The Tat­tooist of Auschwitz: A Novel

  • Review
By – November 12, 2018

Heather Morris’s debut nov­el is based on the real-life love sto­ry of two Slo­va­kian Jews, Lale Sokolov (19162006) and Gita Fur­man (19252003), who were deport­ed to Auschwitz in the spring of 1942.

At Auschwitz, Lale is ini­tial­ly assigned work on a con­struc­tion crew. Because of his mul­ti­lin­gual skills, how­ev­er, he is soon enlist­ed as assis­tant camp tat­tooist and then, fol­low­ing the dis­ap­pear­ance of the main tat­tooist, takes over that job. This posi­tion comes with a pri­vate room, extra rations, and the abil­i­ty to walk the camp­grounds with rel­a­tive free­dom, with­out risk­ing being shot. 

In Morris’s fic­tion­al­iza­tion, the cou­ple fall imme­di­ate­ly in love when Lale tat­toos Gita. For the remain­ing two and a half years, Gita works in the ware­house called Cana­da,” where the Nazis stored jew­els, mon­ey, clothes, eye­glass­es, toys, shoes and oth­er pos­ses­sions seized from Jew­ish depor­tees upon their arrival.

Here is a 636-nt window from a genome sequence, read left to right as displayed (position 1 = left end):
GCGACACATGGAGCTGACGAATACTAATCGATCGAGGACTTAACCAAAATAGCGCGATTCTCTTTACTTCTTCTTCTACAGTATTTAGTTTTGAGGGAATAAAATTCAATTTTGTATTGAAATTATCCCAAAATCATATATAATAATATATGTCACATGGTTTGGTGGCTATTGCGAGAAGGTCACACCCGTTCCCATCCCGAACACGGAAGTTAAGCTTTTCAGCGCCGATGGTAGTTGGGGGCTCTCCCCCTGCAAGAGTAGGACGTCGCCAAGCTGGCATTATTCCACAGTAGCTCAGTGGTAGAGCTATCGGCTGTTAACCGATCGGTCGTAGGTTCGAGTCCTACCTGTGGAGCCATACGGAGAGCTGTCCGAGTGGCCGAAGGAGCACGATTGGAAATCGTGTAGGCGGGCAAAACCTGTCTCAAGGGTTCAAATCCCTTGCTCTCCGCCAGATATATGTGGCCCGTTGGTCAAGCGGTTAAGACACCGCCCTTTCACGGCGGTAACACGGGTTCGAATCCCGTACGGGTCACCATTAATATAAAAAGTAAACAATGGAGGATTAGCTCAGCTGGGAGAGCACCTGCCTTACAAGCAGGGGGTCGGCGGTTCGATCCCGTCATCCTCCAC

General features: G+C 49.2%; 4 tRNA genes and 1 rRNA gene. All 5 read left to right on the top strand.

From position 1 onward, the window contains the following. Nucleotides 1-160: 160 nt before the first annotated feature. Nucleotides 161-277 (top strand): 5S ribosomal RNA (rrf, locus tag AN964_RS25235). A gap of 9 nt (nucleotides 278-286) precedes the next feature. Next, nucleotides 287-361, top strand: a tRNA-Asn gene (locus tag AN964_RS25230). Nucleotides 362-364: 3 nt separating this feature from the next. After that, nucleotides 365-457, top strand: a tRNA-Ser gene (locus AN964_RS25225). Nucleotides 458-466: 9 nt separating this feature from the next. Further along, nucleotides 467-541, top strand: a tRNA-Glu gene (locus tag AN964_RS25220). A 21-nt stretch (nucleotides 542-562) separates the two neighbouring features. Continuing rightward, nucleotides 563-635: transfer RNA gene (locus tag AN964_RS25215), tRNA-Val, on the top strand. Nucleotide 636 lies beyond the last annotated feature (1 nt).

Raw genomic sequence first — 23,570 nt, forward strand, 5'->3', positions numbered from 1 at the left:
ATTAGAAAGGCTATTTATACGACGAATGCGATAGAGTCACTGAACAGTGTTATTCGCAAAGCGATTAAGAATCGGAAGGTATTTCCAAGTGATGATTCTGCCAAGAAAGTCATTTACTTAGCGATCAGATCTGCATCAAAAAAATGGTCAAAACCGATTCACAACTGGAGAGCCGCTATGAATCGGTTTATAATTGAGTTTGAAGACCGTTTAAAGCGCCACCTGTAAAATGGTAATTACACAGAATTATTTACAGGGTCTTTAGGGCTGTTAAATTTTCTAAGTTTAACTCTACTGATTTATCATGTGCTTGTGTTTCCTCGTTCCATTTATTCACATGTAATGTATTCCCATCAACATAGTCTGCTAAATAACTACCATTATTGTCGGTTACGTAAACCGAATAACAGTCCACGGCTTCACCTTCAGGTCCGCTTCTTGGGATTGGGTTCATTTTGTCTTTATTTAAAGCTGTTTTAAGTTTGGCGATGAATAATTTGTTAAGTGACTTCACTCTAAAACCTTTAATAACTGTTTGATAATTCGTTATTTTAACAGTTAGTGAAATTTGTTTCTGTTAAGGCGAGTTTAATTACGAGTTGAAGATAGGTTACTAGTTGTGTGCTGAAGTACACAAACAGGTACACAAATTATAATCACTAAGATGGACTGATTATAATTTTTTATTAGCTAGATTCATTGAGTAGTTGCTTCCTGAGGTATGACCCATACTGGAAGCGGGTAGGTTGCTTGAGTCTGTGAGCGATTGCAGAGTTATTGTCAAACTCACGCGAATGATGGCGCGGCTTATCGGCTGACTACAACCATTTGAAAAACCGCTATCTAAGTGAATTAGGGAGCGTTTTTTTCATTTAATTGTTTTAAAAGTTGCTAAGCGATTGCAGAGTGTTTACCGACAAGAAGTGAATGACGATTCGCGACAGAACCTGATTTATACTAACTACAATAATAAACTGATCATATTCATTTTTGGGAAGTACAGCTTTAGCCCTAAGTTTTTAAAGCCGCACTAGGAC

While many read­ers may have mixed feel­ings about Lale’s role as chief tat­tooist, his famil­iar rela­tion­ship with SS offi­cer Ste­fan Baret­s­ki (who was lat­er tried for war crimes in Frank­furt and sen­tenced to life impris­on­ment), and his role as one of Auschwitz’s more suc­cess­ful black mar­ke­teers deal­ing in rare gems and U.S. and British cur­ren­cy tak­en from new Jew­ish arrivals, oth­ers will find The Tat­tooist a pow­er­ful sto­ry of resis­tance, love, and sur­vival under har­row­ing conditions.

The ear­ly pos­i­tive response that the nov­el has received has less to do with Morris’s prose than with the sto­ry itself. Mor­ris is not a his­to­ri­an, and her attempts to mesh his­to­ry and fic­tion are not always suc­cess­ful. Still, the pow­er­ful sto­ry she tells dif­fers sharply from oth­er sto­ries of Auschwitz sur­vivors, not least due to her deci­sion to present moral­ly com­pro­mised vic­tims as heroes.

In late Jan­u­ary 1945, with the Red Army only a few miles east of Auschwitz, Lale and Gita, along with thou­sands of oth­er camp inmates, were orga­nized into what his­to­ri­ans lat­er described as death march­es. Yet again, luck was on their side. Both escaped from the SS and spent the last days of the war in Bratisla­va. They soon mar­ried and, fol­low­ing the Com­mu­nist takeover of Czecho­slo­va­kia in 1948, emi­grat­ed to Mel­bourne where they final­ly began to rebuild their lives.

Carl J. Rheins was the exec­u­tive direc­tor emer­i­tus of the YIVO Insti­tute for Jew­ish Research. He received his Ph.D. in Mod­ern Euro­pean His­to­ry from the State Uni­ver­si­ty of New York at Stony Brook and taught cours­es on the Holo­caust at sev­er­al major universities.

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